Indeed, with extreme volatility seemingly with us to stay, I would even recommend that newer investors revert to "dollar cost averaging" with their bullion — a still more conservative means of investing in any particular sector. The problem with being in a period of such dramatic swings in prices is that it becomes much harder to objectively evaluate when gold (or silver) is "cheap" and when it is "expensive." Through dollar cost averaging, newer buyers can be assured of purchasing at least some of their bullion at near optimal prices.

Investors need to focus on the fact that over the long term it is completely irrelevant whether a market goes up in a straight, steady line, or whether it goes up via a series of violent zig-zags. Market propaganda endeavors to induce investors to forget this fundamental fact, to continually attempt to goad them into becoming traders by always and exclusively focusing on the short-term gyrations in gold and silver.

In many of the realms of human activity, maintaining discipline and consistency in one’s own behavior is often the difference between success and failure. In the perenially manipulated gold and silver markets, with the banksters having recently cranked-up the "heat" to maximum, keeping our "cool" is a real challenge.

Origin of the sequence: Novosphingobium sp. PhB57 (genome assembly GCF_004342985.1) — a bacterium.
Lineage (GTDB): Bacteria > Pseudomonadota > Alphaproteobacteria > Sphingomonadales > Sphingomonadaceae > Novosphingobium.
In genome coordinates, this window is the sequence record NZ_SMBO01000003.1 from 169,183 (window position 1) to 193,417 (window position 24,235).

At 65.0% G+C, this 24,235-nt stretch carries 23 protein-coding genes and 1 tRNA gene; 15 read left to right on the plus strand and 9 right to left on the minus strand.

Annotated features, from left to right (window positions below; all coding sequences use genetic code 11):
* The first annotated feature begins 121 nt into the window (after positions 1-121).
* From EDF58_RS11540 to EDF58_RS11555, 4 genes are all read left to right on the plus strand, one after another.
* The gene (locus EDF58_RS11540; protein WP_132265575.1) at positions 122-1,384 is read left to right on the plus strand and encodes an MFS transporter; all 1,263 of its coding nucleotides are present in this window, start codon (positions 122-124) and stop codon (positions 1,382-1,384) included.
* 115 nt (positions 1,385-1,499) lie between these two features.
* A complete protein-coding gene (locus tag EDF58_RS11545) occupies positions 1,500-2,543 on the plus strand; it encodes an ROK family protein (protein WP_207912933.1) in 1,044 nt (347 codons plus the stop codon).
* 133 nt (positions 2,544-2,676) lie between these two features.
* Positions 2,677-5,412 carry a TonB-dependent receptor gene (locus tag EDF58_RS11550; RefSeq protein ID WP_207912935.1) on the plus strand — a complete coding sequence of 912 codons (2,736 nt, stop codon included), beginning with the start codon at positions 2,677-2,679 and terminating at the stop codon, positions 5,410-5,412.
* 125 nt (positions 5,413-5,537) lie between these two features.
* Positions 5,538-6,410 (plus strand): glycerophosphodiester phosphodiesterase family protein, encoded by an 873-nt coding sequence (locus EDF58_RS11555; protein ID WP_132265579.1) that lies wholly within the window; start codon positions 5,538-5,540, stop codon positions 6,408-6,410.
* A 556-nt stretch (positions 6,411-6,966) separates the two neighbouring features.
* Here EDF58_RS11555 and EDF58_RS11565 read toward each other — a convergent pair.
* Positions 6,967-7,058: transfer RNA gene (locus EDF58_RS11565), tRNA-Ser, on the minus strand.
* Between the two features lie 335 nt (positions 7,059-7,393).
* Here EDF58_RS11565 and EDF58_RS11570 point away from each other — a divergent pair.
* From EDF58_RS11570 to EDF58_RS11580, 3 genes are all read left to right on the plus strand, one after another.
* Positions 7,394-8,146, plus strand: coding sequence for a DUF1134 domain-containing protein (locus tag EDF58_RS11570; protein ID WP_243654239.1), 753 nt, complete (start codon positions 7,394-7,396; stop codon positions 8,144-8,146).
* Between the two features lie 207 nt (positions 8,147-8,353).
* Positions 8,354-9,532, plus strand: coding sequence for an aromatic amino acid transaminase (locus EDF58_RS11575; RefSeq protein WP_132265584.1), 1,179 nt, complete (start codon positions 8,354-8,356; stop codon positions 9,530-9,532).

We must remain focused on the fundamental distinction between "trading" and "investing." In the former, we endeavor to (hopefully) capitalize on each and every dramatic swing in a particular market. With the latter, we seek to correctly position ourselves in advance — and then simply wait for the market to come to us.

For those who are already "positioned," we must resolutely avoid being "shaken out" of those positions due to mere volatility, and (equally) we must resist the "siren song" which seeks to goad us into ill-advised trading. For those just entering now, you must commit your dollars to this sector steadily but cautiously, "nibbling" your way into your holdings.

The fact that the gold and silver markets have begun oscillating even more wildly and unpredictably changes absolutely nothing regarding the (bullish) long-term future for these two markets. However, it does add an additional "complication" (and source of stress) for investors. Fear not. As with any activity, we will become steadily "acclimatized" through experience. Soon we will become just as "immune" to these wild price fluctuations as we are to the bankers’ absurd, gold-bashing propaganda.

This article was republished with permission from The Street.